Constructed Family Portraits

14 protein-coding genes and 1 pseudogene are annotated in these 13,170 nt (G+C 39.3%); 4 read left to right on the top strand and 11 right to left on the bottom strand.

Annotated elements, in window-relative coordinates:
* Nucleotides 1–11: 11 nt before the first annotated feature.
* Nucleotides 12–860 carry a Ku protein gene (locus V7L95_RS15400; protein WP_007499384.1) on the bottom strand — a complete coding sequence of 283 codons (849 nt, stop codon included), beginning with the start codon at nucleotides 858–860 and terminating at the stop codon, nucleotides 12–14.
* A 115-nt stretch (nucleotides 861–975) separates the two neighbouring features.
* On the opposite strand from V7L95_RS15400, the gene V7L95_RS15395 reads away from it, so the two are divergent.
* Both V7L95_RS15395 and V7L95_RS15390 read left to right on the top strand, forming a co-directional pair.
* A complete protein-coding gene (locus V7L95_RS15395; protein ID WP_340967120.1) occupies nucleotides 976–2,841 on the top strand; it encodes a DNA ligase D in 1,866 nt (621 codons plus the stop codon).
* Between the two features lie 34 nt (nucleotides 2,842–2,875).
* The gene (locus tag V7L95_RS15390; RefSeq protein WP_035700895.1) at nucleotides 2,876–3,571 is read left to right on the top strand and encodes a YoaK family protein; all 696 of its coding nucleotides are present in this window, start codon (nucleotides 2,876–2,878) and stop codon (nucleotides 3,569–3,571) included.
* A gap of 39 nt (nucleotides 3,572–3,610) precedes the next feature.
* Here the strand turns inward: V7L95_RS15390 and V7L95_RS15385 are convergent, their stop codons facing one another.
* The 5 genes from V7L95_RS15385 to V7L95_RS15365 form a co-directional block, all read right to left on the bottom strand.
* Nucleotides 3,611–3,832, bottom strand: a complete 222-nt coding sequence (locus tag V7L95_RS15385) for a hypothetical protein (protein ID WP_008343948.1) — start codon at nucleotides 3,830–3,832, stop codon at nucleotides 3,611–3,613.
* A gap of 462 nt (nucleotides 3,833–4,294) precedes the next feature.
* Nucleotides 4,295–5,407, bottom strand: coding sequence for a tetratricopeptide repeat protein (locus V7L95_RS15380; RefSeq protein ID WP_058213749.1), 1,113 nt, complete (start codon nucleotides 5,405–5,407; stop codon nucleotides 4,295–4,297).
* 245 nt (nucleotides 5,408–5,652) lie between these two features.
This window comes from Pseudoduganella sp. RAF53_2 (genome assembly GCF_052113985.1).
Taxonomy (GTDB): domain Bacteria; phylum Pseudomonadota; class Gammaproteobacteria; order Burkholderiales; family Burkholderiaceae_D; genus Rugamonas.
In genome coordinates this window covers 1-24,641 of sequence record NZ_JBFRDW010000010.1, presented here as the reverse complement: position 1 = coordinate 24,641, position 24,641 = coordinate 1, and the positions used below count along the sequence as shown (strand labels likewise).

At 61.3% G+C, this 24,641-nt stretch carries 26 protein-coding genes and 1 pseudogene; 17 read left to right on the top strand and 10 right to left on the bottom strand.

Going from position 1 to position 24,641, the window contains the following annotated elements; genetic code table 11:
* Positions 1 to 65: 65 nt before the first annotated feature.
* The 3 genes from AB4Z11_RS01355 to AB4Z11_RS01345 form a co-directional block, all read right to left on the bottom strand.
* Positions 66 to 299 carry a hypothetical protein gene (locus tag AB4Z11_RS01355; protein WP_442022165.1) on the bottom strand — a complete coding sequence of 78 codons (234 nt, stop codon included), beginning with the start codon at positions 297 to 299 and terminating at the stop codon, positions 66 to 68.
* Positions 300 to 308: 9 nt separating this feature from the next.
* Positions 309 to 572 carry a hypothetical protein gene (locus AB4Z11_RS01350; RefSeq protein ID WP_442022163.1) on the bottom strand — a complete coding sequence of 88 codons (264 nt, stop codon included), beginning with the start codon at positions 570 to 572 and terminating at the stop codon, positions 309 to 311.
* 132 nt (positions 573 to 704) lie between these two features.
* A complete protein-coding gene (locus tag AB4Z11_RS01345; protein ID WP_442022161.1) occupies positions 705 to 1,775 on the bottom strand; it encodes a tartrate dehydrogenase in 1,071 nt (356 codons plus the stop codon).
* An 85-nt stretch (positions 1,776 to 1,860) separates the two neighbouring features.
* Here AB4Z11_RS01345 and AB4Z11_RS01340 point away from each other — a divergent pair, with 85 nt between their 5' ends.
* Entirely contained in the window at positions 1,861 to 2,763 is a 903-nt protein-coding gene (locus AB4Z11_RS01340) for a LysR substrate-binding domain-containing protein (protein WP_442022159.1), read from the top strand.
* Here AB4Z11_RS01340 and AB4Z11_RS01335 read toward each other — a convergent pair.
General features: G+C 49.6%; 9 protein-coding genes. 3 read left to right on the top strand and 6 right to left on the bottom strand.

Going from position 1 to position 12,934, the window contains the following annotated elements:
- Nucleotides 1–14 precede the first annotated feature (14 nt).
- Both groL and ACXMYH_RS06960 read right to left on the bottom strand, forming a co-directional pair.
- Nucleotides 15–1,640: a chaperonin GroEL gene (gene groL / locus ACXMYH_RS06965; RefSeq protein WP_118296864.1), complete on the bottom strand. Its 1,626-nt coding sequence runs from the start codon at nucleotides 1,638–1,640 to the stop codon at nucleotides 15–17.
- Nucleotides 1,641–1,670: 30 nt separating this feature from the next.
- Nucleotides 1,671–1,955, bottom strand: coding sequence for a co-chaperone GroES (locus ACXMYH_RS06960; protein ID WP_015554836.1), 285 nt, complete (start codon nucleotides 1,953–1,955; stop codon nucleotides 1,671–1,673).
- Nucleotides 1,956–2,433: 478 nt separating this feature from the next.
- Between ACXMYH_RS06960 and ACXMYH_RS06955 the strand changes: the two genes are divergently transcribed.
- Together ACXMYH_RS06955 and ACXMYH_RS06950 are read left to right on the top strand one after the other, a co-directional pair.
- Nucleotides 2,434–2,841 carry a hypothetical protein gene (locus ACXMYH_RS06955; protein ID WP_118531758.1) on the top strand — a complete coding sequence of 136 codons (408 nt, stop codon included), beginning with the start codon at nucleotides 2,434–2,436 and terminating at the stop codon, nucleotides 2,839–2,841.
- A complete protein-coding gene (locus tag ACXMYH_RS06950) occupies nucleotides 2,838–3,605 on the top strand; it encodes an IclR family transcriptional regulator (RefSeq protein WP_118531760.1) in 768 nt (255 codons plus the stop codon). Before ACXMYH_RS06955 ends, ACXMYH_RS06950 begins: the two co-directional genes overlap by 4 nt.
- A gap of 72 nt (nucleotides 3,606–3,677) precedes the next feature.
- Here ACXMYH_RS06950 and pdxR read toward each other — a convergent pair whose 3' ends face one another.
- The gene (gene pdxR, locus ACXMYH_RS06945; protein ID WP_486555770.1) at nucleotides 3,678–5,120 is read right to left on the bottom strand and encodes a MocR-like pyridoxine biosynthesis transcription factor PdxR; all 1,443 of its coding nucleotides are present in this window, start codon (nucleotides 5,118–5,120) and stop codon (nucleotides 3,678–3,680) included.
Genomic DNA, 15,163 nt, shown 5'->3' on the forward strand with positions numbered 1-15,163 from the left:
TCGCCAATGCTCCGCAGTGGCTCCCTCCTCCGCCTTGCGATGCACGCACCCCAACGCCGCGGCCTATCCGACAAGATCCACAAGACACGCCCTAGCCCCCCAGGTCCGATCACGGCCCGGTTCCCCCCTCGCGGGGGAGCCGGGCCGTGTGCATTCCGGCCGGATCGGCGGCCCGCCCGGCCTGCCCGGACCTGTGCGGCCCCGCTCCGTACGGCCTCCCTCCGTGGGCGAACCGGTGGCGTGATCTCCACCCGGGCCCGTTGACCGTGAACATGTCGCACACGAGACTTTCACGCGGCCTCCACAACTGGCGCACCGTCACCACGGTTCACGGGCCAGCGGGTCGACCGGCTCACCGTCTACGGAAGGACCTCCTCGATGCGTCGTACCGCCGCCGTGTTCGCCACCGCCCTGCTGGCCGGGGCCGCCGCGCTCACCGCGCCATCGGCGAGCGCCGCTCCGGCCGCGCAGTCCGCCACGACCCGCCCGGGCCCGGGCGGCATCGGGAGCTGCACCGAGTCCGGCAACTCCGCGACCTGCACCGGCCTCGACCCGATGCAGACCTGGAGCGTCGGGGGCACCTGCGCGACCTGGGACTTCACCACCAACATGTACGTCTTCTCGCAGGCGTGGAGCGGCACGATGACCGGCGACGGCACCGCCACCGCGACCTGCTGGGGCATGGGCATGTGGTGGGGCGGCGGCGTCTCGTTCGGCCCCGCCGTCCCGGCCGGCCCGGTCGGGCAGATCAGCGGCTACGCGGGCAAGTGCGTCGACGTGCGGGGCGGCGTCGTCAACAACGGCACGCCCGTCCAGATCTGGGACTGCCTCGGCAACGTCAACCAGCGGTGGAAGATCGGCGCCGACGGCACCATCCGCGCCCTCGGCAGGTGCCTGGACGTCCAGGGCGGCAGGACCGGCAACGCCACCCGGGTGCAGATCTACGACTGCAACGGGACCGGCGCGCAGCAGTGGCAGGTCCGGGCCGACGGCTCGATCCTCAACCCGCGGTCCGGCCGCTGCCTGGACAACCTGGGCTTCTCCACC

In the Constructed Family Portrait series, I found strangers on the Internet and in public and invited them to meet me in rented hotel rooms to pose as artificial families for the camera. What appear at first glance to be conventional studio portraits, documents of genuine intimacy, are in fact fictions. I am interested in the space between the image and reality. The photograph documents a staged performance, undermining its traditional role as witness to or evidence of a truth. There are multiple truths and falsehoods embedded in each image, and each image increasingly serves as a substitute for memory. The family portrait depicts a particular mythology or stereotypical ideal of a happy life, yet family is an ongoing performance where roles are assigned, with a constant expectation of an audience, both private and public. Gender and hierarchical norms are enforced through the family, and the act is rehearsed much like a script to a dramatic play. I’m interested in both the performance of the portrait and our innate fluency in its codes and gestures, as well as the shifting paradigm of the traditional family structure. The work explores the public image of family, themes of photographic truth, gender, class, culture and identity. As indicated by the titles of each work, each family is given the name of the hotel where the photograph was taken.


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